Miryam Gerdine, MPH
My research interests are in strengthening the public health, health informatics and behavioral health workforce and how we can use technology (Electronic Health Records, mobile health; telehealth among others) to eliminate racial and ethnic health disparities. This September, I accepted the position of Social Science Research Analyst, in the Behavioral and Public Health Branch of the Division of Nursing and Public Health within the Bureau of Health Workforce at the Health Resources and Services Administration (HRSA) of the U.S. Department of Health and Human Services (HHS). This September also marks my 18 year working as an analyst at HHS.
From 2010-2013, I served as the HRSA Government Task Lead working with the Office of the National Coordinator (ONC) on a congressionally mandated report on "Understanding the Impact of Health Information Technology in Underserved Communities and those with Health Disparities.” This past Spring, I was invited to present a scientific poster of the case study findings at the Latina Researchers Network Conference in New York City.
I’m also interested in Community-Based Participatory Research (CBPR). During my academic training, I’ve studied the principles and completed literature reviews on how Latinos have and have not been engaged in CBPR. I have also completed trainings with the Community-Campus Partnerships for Health (CCPH) which is a nonprofit organization that promotes health equity and social justice through partnerships between communities and academic institutions
I’m originally from Callao, Peru. Each day, I thank my family’s courage, love and support, especially my parents Abel and Dora who emigrated from Peru in 1978 to the United States of America and in March celebrated 45 years of marriage. This May, I celebrated five years of marriage to my supportive husband, Clint. I have been blessed with many mentors; too many to list…and I try to contribute to the mentoring circle by mentoring new professionals into the field. Since 2010, I have been an active member of the Association of Women in Science (AWIS) and this past Spring, the Bethesda Chapter of AWIS awarded me with the Mentoring Award.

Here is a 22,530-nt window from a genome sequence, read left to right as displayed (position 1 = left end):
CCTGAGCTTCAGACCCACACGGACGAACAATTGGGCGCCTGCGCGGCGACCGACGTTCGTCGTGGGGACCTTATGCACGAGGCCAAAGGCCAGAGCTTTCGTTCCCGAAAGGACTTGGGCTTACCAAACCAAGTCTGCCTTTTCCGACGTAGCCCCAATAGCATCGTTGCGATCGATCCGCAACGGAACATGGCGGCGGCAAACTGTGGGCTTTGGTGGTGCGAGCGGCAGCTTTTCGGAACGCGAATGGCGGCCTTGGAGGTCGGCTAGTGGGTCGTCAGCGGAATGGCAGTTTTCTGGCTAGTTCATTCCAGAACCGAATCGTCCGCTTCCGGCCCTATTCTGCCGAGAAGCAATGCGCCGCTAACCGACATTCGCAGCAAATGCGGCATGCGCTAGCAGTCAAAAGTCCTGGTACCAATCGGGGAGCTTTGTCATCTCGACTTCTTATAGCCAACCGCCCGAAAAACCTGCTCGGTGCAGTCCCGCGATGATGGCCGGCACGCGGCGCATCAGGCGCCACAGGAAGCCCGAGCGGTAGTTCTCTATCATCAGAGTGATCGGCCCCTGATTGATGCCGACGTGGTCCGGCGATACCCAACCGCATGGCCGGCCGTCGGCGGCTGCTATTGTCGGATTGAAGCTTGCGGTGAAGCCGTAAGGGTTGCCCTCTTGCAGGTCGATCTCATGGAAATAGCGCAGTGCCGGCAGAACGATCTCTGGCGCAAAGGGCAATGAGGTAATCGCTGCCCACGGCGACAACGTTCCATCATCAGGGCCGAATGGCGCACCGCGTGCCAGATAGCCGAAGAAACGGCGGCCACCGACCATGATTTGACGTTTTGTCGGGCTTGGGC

My academic training includes a Masters in Public Health from Johns Hopkins Bloomberg School of Public Health (JHBSPH) and Certificate in Health Disparities and Health Inequalities. In the Fall of 2009, I was asked to serve as an Advisor to the Hopkins Center for Health Disparities Solutions. While a student at Hopkins, I was in the first Hispanic Health: Indicators and Measures class and since then has served as a guest lecturer for the class. I have also been a Teaching Assistant for the Hopkins Health Informatics Certificate Program. Prior to moving to the Washington DC Metro area in 1996, I was a Masters in Social Work candidate at Boston University School of Social Work. My field practicum included working with Latinas and African American women recovering from alcohol and substance abuse. In 1993, I graduated from the Pennsylvania State University (PSU). While at PSU, I was the recipient of the PSU Hispanic for Academic Progress Scholarship and the Hispanic Scholarship Fund. In the Fall of 2003, I was accepted into the Hopkins University Graduate Division of Business and Management Leadership Development Program for minority managers and in April 2006, I was selected as a National Hispanic Science Network (NHSN) Fellow sponsored by the National Institute on Drug Abuse, National Institutes of Health. I am currently an active, due paying Research Scientist Member of the NHSN. And, I’m very proud to be a first generation college graduate.
I’m also a member of the American Public Health Association (APHA member since 1996); currently finishing my last year on the APHA Awards Committee and I am the past President of the Latino Caucus for Public Health (2008-2010) and former APHA Science Board Member (2003-2005).